Remote Pacific Islands Escaped the Coronavirus But Devastated Their Economies: Adam Taylor

GEORGE TOWN, Dec 18, 2020:: You might expect the incoming president of one of the only countries with no recorded coronavirus cases to see cause for optimism. But Palau’s president-elect, Surangel Whipps Jr., set to take office next month, said that, in fact, the pandemic has wreaked havoc on his shores. “You could say our world has been turned upside down,” he told The Washington Post. “Last year at this time, Palau was looking toward a growing economy and stability,” he said, adding that the tiny island nation had been planning to host the Our Ocean conference on international marine conservation.

That’s all changed. Palau’s economy is set to shrink by 11.4 percent in 2020, according to the International Monetary Fund — well beyond twice the percentage decline expected in the United States. The conference, once scheduled for this month, has been pushed back a year. To keep the government running and people employed, Palau has had to take out burdensome loans. “For our small economy, it’s huge,” he said. “And it’s something that we will have to pay for a long time.”

Palau, which is spread over hundreds of islands 500 miles east of the Philippines, has a population of about 18,000 — smaller than that of many U.S. towns. The archipelago’s isolation has conferred obvious benefits during a pandemic spread by travel and interaction. But it has also been a weakness for Palau and others places in the region. 2020 has been a year of soul searching for countries across the Pacific, home to almost all of the remaining virus-free nations, blessed and cursed by geography.

Some Pacific island nations are leaning into their isolation as the pandemic rages, looking to family farming and even cash-free bartering systems to survive the downturn. Others, like Palau, are wondering if they need to push in a new direction. “We have to understand that we are an island,” Whipps said. “We can’t survive on our own.” Tourism helped Palau become one of the wealthiest Pacific island countries. It was so confident in its trajectory that it banned fishing in most of its waters last year, citing conservation concerns.

But the tourism revenue dried up across the Pacific this year. IMF estimates suggest that Fiji, an island nation that has recorded just 44 cases, will see its economic output fall by 21 percent in 2020 — a decline rivaled only by troubled countries such as Libya and Venezuela. The list of countries without recorded covid-19 cases is short. Claims by larger, authoritarian nations — North Korea and Turkmenistan — are viewed with deep skepticism. Small, remote Pacific island nations such as Palau, a former U.S. trust territory, make up most of the list.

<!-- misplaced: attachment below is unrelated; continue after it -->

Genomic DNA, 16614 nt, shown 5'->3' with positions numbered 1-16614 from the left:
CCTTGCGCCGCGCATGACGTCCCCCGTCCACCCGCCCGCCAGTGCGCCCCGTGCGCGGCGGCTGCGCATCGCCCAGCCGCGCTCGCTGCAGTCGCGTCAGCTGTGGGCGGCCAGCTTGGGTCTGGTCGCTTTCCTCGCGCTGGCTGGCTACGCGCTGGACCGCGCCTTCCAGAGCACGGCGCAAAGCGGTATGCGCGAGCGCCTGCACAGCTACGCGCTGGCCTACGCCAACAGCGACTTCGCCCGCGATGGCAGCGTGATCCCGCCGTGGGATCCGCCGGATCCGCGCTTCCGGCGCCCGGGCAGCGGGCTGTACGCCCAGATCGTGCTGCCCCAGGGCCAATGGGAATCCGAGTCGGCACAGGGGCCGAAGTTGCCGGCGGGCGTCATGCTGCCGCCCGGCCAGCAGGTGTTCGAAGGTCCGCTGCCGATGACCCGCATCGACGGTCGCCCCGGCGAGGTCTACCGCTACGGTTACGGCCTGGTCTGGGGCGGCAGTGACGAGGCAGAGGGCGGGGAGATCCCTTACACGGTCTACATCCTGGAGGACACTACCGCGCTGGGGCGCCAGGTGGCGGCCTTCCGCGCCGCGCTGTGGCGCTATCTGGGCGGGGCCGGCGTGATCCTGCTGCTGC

As the virus began to spread, Pacific islands with limited medical infrastructure knew that if it hit, it would hit hard. “In Vanuatu, they had two ventilators before this,” in a country of more than 290,000 people, said Tess Newton Cain, a Pacific analyst at Griffith University in Australia. Last year, Samoa saw scores of cases of measles, a fast-spreading virus preventable with a vaccine. The outbreak overwhelmed the country’s health-care system, leading to the deaths of more than 80 people, many of them young.

Some Pacific islands went into preemptive lockdown. By March, Micronesia had installed what one observer called the “most drastic anti-coronavirus travel ban in the world.” “On this occasion, the geography and the limited flights into the islands have helped,” said Colin Tukuitonga, former director general of the Secretariat of the Pacific Community. Acceptance of border closures and lockdowns grew. But as the pandemic raged on, resorts were forced to close down and fire employees. Remittances sent home from workers abroad declined, cutting a major revenue source.

During a remote appearance at the U.N. General Assembly in September, Palau’s outgoing President Tommy E. Remengesau Jr. (and Whipps’s brother-in-law — it’s a small country) said life in the archipelago had changed. “A national economy is not money. It is the system that determines quality of life,” he said. “It is food on the table.”